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Facts, figures as students return to the classroom

Monday - 9/2/2013, 4:15am  ET

FILE - In this Aug. 26, 2013 file photo safety guard Renee Green high-fives Demari Hill, 5, as she heads to Gresham Elementary School with her parents Destiny and Anthony Hill on her first day of kindergarten classes in Chicago. The National Center for Education Statistics estimated that in 2013, 50.1 million children will be enrolled in U.S. public schools and 5.2 million will be in private school. That doesn’t include home-schooled students, an estimated 1.5 million in 2007, which home-school advocates say are higher now. As for teachers there are about 3.3 million elementary and secondary public teachers in 2013, leading to a student teacher ratio of 15-to-1, NCES said. (AP Photos/M. Spencer Green, File)

CAROLE FELDMAN
Associated Press

WASHINGTON (AP) -- Schools and classrooms are spiffed up -- maybe.

New textbooks have been ordered -- perhaps.

Teachers are energized -- hopefully.

What's certain is that millions of children in the United States are heading to school after the summer. Many are there for the first time, while others are in the final year of their formal education.

There will be tears, from some prekindergarten and kindergarten youngsters starting school, and from parents as they leave their new college students at the dorm.

Statistics make clear that those with college degrees generally will do better than their peers who do not graduate and that those who drop out from high school face an even more dismal future.

As the school year begins, some facts and figures about education in America:

HOW MANY STUDENTS ARE THERE?

The National Center for Education Statistics estimated that in 2013, 50.1 million children will be enrolled in U.S. public schools and 5.2 million will be in private school. That doesn't include students who are home-schooled. The Education Department's statistics arm also estimated there were 1.5 million U.S. students home-schooled in 2007; advocates of home schooling advocates put the number higher.

Enrollment in colleges and universities was estimated to reach a record 21.8 million this fall, according to NCES, the Education Department's statistics arm.

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WHO'S TEACHING THEM?

There are about 3.3 million elementary and secondary public teachers in 2013, leading to a student teacher ratio of 15-to-1, NCES said.

The average teacher in a public school earned about $56,000 for the school year that ended in 2011, according to the agency. When adjusted for inflation, that salary is only 3 percent higher than it was for the year that ended in the spring of 1991.

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WHAT ABOUT SPENDING ON KIDS?

Teacher salaries are just part of the total spent on educating children. All told, NCES says $591 billion will be spent during the new school year. That breaks down to an average $11,810 for each student.

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WHAT ARE STUDENTS BEING TAUGHT?

The buzz word these days is Common Core. The Common Core State Standards establish benchmarks for student learning in math and reading. Forty-five states and the District of Columbia have adopted the standards, which critics decry as tantamount to a national curriculum. Supporters counter that the standards are necessary to ensure that high school graduates are ready for college or career.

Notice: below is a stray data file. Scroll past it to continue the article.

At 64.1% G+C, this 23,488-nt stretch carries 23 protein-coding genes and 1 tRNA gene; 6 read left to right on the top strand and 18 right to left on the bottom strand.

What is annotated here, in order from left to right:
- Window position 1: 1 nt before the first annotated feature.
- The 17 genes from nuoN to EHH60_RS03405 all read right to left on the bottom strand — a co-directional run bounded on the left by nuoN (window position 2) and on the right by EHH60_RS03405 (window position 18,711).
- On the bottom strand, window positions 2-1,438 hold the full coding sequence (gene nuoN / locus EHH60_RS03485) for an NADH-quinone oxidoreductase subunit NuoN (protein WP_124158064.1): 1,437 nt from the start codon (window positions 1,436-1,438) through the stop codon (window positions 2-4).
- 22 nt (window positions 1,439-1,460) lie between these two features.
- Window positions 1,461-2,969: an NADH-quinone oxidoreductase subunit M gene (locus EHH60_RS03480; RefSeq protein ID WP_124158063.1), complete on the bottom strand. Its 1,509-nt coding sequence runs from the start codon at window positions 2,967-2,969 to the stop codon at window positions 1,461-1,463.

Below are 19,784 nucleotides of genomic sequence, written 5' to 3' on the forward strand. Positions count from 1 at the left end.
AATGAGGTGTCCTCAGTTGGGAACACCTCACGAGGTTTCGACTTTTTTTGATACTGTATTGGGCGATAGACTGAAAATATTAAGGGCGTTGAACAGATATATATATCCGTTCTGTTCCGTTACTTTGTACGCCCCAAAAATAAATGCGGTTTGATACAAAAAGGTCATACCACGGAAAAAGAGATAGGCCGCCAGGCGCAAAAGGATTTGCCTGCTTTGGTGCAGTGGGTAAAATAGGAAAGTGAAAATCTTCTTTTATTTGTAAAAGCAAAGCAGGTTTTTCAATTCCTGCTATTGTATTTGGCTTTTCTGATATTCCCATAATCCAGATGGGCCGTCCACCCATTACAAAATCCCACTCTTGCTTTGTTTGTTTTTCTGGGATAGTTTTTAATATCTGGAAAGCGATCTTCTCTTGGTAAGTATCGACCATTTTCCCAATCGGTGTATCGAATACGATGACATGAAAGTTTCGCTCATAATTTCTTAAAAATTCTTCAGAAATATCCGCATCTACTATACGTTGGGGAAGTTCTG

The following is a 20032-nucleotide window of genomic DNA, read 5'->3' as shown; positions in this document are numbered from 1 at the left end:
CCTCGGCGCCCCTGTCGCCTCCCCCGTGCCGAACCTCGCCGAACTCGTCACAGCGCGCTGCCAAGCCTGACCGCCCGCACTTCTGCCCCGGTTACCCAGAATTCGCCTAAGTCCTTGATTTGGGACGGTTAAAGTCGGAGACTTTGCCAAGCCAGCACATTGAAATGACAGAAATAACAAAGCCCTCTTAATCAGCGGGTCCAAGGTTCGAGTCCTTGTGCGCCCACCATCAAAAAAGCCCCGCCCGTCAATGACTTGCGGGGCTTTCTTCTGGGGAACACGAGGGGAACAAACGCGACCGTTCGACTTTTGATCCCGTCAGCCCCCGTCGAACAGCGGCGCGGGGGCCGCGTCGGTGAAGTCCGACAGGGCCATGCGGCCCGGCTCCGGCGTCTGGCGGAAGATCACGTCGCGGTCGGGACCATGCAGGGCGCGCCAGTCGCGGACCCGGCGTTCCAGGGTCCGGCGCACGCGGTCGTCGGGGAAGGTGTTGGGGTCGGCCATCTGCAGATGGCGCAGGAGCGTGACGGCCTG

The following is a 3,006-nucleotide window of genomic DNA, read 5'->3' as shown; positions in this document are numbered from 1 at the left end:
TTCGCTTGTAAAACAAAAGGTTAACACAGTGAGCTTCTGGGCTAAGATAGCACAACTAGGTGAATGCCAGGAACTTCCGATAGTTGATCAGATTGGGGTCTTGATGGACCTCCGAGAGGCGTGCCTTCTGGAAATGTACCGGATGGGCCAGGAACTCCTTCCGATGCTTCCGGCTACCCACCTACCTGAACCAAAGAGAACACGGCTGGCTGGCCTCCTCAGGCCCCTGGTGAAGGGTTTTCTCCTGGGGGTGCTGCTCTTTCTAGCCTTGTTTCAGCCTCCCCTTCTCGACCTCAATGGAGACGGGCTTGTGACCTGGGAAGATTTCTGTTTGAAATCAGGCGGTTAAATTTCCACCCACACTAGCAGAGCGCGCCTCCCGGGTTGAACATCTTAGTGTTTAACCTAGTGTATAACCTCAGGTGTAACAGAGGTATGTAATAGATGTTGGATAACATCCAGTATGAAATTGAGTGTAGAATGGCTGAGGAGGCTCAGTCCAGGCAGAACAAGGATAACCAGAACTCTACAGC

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DRESSED AND EQUIPPED FOR SUCCESS

In some households, it is a tradition that children get a new outfit for that first day of school. But the cost is just a fraction of what parents pay to get their children ready for school. The National Retail Federation estimated that a family's back-to-school spending for elementary and secondary school in 2013 would average about $634.78. In addition to clothing, supplies and electronics add to the total. That's down more than $50 from the previous year.

For college students, there's a higher cost. The federation said back-to-school spending for a college student would average $836.83 this year, also down from 2012.

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HOW SAFE IS MY STUDENT?

Last December's shootings at Sandy Hook Elementary School in Newtown, Conn., brought questions about school security to the forefront.

More than 1.2 million students between ages 12 and 18 were victims of crimes at school in 2011, according to NCES and the Bureau of Justice Statistics. Of those, nearly half were violent crimes and 648,600 involved thefts, the agencies said.

Among students ages 5 to 18, there were 11 homicides and three suicides at school from July 1, 2010, to June 30, 2011.

The toll at Sandy Hook Elementary School was nearly double that number: 20 students were killed, along with six adults.

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JUMP START ON COLLEGE

More than 2 million students took 3.7 million Advanced Placement exams in 2012 in an attempt to earn college credit while still in high school, according the College Board, which administers the test.

The numbers have increased steadily since the 1955-56 school year, when 1,229 students took 2,199 exams.

But the increase in participation doesn't necessarily translate into an increase in college credit. In 1992, 65.5 percent tests scored at least a 3, usually the minimum grade to earn credit. That dropped to 59.2 in 2012.

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COLLEGE STICKER SHOCK

The tuition and room and board bills already have arrived, and in many cases the due dates have passed. So what does it cost to attend a college or university these days? It depends on the type of school you go to.

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